This week’s #writephoto prompt from Sue Vincent is
In a world of increasing tension, governments are alert to any sign that nasty surprises are on the horizon. When the sky caught fire over Weston-super-Mare one moist Tuesday in February, just as the annual Antique Cheese Rind collectables fayre was closing, causing some Georgian Gouda vanilla shavings to melt into the only remaining example of fifteenth century ‘da Vinci’ dolcelatte crust, the RAF was scrambled (much like the fate of a rather splendid example of Victorian egg-washed cheddar).
Thus was set in motion a rippling of national defence forces being put on alert across the globe. What had happened to cause such unwelcome atmospheric combustion? A weapon of mass derision? Another example of Crazed-Boffin Syndrome?
At 19 Olympus Drive Pallas Athena sniffed the air as she wheeled her shopping cart towards her front door. Goddesses, she mused, shouldn’t need to shop. Those puling humans Horace terrorized had Ocado, for Us sake, so why not a celestial delivery chariot?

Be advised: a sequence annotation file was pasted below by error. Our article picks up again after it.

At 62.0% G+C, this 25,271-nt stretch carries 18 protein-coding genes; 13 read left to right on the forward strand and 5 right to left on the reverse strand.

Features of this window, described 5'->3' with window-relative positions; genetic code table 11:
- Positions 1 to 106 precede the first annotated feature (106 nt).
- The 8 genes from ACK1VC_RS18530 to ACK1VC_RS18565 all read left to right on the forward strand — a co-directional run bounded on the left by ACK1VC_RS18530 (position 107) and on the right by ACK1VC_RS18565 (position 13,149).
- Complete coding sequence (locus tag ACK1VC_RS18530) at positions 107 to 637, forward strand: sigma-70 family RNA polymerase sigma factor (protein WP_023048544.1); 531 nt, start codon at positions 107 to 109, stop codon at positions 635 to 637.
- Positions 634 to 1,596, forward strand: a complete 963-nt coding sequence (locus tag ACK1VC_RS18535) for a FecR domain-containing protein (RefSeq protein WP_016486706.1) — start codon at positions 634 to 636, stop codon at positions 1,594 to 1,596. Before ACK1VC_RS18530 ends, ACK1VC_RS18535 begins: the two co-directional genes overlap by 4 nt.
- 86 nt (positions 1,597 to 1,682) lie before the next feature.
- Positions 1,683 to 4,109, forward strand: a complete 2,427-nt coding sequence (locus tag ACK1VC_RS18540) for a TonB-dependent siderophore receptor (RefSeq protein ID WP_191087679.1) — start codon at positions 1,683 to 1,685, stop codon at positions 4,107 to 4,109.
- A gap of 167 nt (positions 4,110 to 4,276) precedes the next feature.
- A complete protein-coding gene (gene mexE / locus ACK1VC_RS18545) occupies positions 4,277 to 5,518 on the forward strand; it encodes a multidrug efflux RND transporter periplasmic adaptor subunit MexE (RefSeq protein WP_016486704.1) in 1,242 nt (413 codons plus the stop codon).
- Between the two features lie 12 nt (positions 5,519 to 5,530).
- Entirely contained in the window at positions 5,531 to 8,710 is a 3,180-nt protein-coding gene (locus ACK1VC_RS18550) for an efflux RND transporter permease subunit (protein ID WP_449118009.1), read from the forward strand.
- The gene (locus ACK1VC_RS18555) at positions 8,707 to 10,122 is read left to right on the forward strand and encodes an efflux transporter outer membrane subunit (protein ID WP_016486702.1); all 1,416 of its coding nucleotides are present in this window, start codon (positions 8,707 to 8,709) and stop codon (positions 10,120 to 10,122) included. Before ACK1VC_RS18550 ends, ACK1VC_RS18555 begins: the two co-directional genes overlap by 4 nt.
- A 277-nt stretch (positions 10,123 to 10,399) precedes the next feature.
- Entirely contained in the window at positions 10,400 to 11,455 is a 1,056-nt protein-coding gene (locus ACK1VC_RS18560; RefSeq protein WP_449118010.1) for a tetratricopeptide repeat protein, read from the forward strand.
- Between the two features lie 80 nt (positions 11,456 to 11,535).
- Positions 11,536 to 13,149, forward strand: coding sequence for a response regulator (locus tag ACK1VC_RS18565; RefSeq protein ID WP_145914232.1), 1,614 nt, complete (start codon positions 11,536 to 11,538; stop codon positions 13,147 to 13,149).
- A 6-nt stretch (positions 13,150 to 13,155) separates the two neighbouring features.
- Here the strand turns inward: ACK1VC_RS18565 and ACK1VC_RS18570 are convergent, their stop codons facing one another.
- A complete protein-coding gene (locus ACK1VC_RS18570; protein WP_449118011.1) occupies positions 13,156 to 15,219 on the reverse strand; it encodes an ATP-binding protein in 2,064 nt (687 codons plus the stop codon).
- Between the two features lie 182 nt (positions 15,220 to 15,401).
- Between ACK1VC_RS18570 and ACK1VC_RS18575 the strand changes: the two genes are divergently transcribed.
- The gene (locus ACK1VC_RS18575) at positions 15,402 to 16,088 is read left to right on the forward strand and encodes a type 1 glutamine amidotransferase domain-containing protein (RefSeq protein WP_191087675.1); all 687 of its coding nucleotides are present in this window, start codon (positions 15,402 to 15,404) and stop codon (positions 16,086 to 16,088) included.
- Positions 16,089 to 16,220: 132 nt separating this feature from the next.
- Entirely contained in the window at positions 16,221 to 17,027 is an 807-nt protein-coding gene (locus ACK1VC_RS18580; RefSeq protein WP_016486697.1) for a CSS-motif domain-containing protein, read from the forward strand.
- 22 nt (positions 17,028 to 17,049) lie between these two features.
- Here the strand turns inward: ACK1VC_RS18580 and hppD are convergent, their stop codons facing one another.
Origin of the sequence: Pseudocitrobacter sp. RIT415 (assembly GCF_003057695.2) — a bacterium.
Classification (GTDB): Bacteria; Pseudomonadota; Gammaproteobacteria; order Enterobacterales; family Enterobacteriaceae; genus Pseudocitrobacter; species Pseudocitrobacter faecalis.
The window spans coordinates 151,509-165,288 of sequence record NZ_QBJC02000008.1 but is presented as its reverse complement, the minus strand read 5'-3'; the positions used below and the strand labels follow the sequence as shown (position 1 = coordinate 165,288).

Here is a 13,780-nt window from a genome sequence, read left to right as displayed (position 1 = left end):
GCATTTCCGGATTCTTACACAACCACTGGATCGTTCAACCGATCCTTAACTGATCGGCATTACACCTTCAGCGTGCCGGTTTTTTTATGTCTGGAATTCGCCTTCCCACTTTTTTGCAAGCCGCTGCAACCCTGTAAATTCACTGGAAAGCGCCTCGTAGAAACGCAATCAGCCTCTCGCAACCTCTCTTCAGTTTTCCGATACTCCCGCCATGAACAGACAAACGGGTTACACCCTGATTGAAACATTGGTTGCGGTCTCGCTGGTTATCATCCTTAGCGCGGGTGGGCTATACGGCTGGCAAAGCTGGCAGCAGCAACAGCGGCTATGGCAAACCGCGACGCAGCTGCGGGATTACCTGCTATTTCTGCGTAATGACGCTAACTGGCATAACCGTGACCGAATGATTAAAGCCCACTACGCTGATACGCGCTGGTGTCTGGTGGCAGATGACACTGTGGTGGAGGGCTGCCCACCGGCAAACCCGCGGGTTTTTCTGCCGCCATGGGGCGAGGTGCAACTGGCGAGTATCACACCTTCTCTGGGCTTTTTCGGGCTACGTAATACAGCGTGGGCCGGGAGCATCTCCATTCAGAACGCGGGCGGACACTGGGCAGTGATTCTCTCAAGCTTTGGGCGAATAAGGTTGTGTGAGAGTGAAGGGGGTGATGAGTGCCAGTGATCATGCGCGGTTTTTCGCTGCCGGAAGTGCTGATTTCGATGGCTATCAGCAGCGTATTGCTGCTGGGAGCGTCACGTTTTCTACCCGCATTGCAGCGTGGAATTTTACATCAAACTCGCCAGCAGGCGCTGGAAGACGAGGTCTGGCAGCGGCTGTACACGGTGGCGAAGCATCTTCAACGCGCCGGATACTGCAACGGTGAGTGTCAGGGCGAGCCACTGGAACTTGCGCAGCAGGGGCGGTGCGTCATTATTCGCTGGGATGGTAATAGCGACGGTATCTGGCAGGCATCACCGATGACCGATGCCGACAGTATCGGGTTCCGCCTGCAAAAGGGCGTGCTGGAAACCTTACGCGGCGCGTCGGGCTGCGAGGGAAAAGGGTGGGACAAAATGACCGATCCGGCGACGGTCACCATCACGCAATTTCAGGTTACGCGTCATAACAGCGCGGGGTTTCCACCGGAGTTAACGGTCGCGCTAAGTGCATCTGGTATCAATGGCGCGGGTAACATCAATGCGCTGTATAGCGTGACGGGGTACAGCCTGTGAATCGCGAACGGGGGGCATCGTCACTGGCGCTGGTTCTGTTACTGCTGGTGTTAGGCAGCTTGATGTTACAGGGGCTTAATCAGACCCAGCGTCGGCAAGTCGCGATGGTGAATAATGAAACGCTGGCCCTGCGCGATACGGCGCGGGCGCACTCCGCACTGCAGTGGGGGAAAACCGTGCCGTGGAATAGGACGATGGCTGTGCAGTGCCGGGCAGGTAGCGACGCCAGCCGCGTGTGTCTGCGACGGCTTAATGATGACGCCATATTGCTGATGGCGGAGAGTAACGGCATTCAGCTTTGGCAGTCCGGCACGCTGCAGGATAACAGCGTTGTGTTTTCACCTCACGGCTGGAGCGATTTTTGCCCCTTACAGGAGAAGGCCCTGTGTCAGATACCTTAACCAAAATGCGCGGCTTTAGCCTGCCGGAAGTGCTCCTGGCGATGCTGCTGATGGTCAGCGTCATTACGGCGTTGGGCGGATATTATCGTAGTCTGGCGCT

She sniffed again. Leaving Horace alone may not have been such a good idea; these long holidays were endlessly boring – good training for all the lounging a God is required to undertake but for a teenager, a bit of a grind. She should have checked what homework module he was working on.
Pushing into the house she dropped her bags and ran for the stairs; the place was full of smoke.
In Horace’s room, the boy was sat on his bed, tears rolling down his eyes. The homework workbook sat nearby, opened at ‘Module 5: How to create the Hephaestus effect: heavenly fire in all its forms’.
‘I didn’t mean it, mum. It sort of exploded.’
He pointed through the fog to his planet, now smouldering in the corner.
‘I thought it might be nice for them to have a new light show. I’ve ruined it.’
Athena tssked, opening a window. ‘Silly boy. Go to the cleaning cupboard and bring me the can of atmosphere restorer – it’s the purple one. You can’t call yourself a god until you’ve caused an interplanetary conflagration. We’ll soon have this sorted. Spit-spot.’
As Horace rushed away she peered down at the surface of the much-scarred world; funny little rock, that Earth – it’s amazing the scrapes it gets itself into, she thought, but it sort of grows on you. She leant in closer, sniffing hard. That’s what it was, that’s what she had smelt. Melted cheese. Time for a toastie, she thought.